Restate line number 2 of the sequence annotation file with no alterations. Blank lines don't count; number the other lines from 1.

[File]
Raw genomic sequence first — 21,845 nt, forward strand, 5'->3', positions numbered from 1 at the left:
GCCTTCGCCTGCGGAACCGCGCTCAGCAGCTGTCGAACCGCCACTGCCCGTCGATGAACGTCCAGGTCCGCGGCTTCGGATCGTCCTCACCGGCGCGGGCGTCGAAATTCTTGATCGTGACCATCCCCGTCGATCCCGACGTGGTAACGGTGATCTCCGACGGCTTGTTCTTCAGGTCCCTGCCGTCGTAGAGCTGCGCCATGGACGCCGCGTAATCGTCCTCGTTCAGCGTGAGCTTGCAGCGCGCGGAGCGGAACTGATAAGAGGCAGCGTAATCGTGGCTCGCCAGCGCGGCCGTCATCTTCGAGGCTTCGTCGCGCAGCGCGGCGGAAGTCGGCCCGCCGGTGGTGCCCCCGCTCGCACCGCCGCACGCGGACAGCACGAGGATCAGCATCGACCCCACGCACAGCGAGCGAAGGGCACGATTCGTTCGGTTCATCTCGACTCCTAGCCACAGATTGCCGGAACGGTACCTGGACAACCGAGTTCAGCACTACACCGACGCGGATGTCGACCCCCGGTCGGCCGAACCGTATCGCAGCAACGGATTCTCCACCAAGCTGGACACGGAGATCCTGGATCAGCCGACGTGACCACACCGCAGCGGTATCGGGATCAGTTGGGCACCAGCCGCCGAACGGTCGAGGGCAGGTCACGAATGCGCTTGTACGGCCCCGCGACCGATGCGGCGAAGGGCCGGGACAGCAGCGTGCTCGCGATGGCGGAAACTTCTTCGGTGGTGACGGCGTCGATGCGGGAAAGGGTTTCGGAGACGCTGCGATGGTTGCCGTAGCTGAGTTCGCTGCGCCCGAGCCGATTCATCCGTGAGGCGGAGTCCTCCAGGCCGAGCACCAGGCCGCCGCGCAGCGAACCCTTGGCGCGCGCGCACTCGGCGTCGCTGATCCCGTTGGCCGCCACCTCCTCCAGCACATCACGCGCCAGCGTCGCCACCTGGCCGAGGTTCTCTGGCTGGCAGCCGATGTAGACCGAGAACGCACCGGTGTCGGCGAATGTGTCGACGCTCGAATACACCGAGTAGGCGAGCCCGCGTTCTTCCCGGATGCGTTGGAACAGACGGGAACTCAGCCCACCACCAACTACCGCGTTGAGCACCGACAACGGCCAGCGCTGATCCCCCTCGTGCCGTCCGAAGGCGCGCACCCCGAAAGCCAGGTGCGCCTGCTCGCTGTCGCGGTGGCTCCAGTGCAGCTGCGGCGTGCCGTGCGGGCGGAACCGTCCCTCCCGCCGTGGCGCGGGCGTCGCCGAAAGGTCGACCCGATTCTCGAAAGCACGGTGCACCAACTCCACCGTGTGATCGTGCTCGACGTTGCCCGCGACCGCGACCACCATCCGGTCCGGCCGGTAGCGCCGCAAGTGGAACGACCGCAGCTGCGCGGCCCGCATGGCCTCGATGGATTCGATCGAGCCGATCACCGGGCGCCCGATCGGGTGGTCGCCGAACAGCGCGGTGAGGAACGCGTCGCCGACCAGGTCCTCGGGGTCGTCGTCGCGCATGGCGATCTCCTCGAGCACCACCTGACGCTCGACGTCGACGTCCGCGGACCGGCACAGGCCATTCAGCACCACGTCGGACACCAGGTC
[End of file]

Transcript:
GCCTTCGCCTGCGGAACCGCGCTCAGCAGCTGTCGAACCGCCACTGCCCGTCGATGAACGTCCAGGTCCGCGGCTTCGGATCGTCCTCACCGGCGCGGGCGTCGAAATTCTTGATCGTGACCATCCCCGTCGATCCCGACGTGGTAACGGTGATCTCCGACGGCTTGTTCTTCAGGTCCCTGCCGTCGTAGAGCTGCGCCATGGACGCCGCGTAATCGTCCTCGTTCAGCGTGAGCTTGCAGCGCGCGGAGCGGAACTGATAAGAGGCAGCGTAATCGTGGCTCGCCAGCGCGGCCGTCATCTTCGAGGCTTCGTCGCGCAGCGCGGCGGAAGTCGGCCCGCCGGTGGTGCCCCCGCTCGCACCGCCGCACGCGGACAGCACGAGGATCAGCATCGACCCCACGCACAGCGAGCGAAGGGCACGATTCGTTCGGTTCATCTCGACTCCTAGCCACAGATTGCCGGAACGGTACCTGGACAACCGAGTTCAGCACTACACCGACGCGGATGTCGACCCCCGGTCGGCCGAACCGTATCGCAGCAACGGATTCTCCACCAAGCTGGACACGGAGATCCTGGATCAGCCGACGTGACCACACCGCAGCGGTATCGGGATCAGTTGGGCACCAGCCGCCGAACGGTCGAGGGCAGGTCACGAATGCGCTTGTACGGCCCCGCGACCGATGCGGCGAAGGGCCGGGACAGCAGCGTGCTCGCGATGGCGGAAACTTCTTCGGTGGTGACGGCGTCGATGCGGGAAAGGGTTTCGGAGACGCTGCGATGGTTGCCGTAGCTGAGTTCGCTGCGCCCGAGCCGATTCATCCGTGAGGCGGAGTCCTCCAGGCCGAGCACCAGGCCGCCGCGCAGCGAACCCTTGGCGCGCGCGCACTCGGCGTCGCTGATCCCGTTGGCCGCCACCTCCTCCAGCACATCACGCGCCAGCGTCGCCACCTGGCCGAGGTTCTCTGGCTGGCAGCCGATGTAGACCGAGAACGCACCGGTGTCGGCGAATGTGTCGACGCTCGAATACACCGAGTAGGCGAGCCCGCGTTCTTCCCGGATGCGTTGGAACAGACGGGAACTCAGCCCACCACCAACTACCGCGTTGAGCACCGACAACGGCCAGCGCTGATCCCCCTCGTGCCGTCCGAAGGCGCGCACCCCGAAAGCCAGGTGCGCCTGCTCGCTGTCGCGGTGGCTCCAGTGCAGCTGCGGCGTGCCGTGCGGGCGGAACCGTCCCTCCCGCCGTGGCGCGGGCGTCGCCGAAAGGTCGACCCGATTCTCGAAAGCACGGTGCACCAACTCCACCGTGTGATCGTGCTCGACGTTGCCCGCGACCGCGACCACCATCCGGTCCGGCCGGTAGCGCCGCAAGTGGAACGACCGCAGCTGCGCGGCCCGCATGGCCTCGATGGATTCGATCGAGCCGATCACCGGGCGCCCGATCGGGTGGTCGCCGAACAGCGCGGTGAGGAACGCGTCGCCGACCAGGTCCTCGGGGTCGTCGTCGCGCATGGCGATCTCCTCGAGCACCACCTGACGCTCGACGTCGACGTCCGCGGACCGGCACAGGCCATTCAGCACCACGTCGGACACCAGGTC